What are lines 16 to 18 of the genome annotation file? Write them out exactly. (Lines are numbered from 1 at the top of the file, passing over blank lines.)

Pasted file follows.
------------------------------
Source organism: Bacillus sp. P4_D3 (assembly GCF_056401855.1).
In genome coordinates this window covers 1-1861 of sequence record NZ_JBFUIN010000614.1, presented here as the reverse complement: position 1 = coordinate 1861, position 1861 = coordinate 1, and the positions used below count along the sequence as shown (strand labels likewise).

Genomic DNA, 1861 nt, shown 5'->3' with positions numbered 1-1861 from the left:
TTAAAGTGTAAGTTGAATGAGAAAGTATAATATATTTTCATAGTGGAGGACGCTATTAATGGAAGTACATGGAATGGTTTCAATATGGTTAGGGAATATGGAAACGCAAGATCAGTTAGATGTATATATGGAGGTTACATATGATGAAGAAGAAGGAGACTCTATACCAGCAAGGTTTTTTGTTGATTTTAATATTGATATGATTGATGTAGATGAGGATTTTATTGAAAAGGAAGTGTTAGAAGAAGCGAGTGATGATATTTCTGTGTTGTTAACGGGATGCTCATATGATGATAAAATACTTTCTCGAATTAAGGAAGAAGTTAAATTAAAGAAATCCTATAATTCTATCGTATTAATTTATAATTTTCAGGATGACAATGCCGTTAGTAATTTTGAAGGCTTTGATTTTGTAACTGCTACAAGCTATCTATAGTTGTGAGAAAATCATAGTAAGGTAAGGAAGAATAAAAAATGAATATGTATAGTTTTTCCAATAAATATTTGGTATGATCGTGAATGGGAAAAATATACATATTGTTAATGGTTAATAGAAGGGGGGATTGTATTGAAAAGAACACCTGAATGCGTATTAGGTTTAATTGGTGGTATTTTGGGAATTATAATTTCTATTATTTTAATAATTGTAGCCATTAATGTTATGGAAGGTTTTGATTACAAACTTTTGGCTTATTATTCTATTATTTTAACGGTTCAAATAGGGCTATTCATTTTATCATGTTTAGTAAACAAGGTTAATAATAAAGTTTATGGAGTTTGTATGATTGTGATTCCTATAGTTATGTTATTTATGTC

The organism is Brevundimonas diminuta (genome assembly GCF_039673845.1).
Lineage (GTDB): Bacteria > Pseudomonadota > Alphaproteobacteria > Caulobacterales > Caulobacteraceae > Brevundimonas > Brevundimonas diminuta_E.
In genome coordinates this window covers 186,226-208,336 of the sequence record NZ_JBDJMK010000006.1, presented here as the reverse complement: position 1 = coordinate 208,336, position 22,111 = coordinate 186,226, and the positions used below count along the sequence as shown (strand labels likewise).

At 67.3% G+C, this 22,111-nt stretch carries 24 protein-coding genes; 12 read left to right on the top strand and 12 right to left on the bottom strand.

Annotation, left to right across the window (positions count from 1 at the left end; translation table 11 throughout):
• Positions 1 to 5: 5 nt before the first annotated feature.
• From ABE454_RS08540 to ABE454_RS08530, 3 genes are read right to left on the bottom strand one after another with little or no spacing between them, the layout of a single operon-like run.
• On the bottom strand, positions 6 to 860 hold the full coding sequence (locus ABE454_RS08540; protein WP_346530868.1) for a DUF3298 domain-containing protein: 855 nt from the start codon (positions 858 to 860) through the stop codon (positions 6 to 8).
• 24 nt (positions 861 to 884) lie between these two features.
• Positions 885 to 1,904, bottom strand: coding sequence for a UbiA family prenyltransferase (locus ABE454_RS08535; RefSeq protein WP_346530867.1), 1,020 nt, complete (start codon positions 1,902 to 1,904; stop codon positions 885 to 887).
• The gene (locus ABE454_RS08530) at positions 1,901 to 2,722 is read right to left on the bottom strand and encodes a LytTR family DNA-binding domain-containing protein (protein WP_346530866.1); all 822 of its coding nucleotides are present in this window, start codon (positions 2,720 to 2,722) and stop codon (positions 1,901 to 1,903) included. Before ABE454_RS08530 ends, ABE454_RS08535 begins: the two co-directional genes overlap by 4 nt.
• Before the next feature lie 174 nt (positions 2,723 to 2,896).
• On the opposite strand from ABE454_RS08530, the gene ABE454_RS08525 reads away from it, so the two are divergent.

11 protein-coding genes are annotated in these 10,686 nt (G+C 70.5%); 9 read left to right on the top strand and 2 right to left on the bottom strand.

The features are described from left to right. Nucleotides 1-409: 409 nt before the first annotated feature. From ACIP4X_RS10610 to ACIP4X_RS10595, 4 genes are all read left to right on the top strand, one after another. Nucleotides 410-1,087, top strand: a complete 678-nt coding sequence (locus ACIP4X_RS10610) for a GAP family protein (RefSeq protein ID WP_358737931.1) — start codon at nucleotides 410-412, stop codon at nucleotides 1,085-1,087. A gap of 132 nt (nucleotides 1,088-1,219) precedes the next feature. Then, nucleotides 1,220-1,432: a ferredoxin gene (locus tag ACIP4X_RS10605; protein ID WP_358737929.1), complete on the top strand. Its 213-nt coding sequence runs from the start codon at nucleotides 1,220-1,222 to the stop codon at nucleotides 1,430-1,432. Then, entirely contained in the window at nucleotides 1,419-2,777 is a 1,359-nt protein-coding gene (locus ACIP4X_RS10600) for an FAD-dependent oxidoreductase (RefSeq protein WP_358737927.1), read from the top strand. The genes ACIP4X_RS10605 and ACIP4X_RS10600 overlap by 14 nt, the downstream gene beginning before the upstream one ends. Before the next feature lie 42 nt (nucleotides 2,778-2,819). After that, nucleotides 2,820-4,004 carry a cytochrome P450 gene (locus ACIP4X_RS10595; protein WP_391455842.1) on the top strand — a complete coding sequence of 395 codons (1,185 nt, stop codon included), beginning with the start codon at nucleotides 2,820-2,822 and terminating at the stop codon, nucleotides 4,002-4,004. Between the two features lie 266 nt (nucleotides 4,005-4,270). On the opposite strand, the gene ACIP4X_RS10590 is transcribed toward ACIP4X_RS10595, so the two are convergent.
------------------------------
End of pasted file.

• Before the next feature lie 174 nt (positions 2,723 to 2,896).
• On the opposite strand from ABE454_RS08530, the gene ABE454_RS08525 reads away from it, so the two are divergent.

11 protein-coding genes are annotated in these 10,686 nt (G+C 70.5%); 9 read left to right on the top strand and 2 right to left on the bottom strand.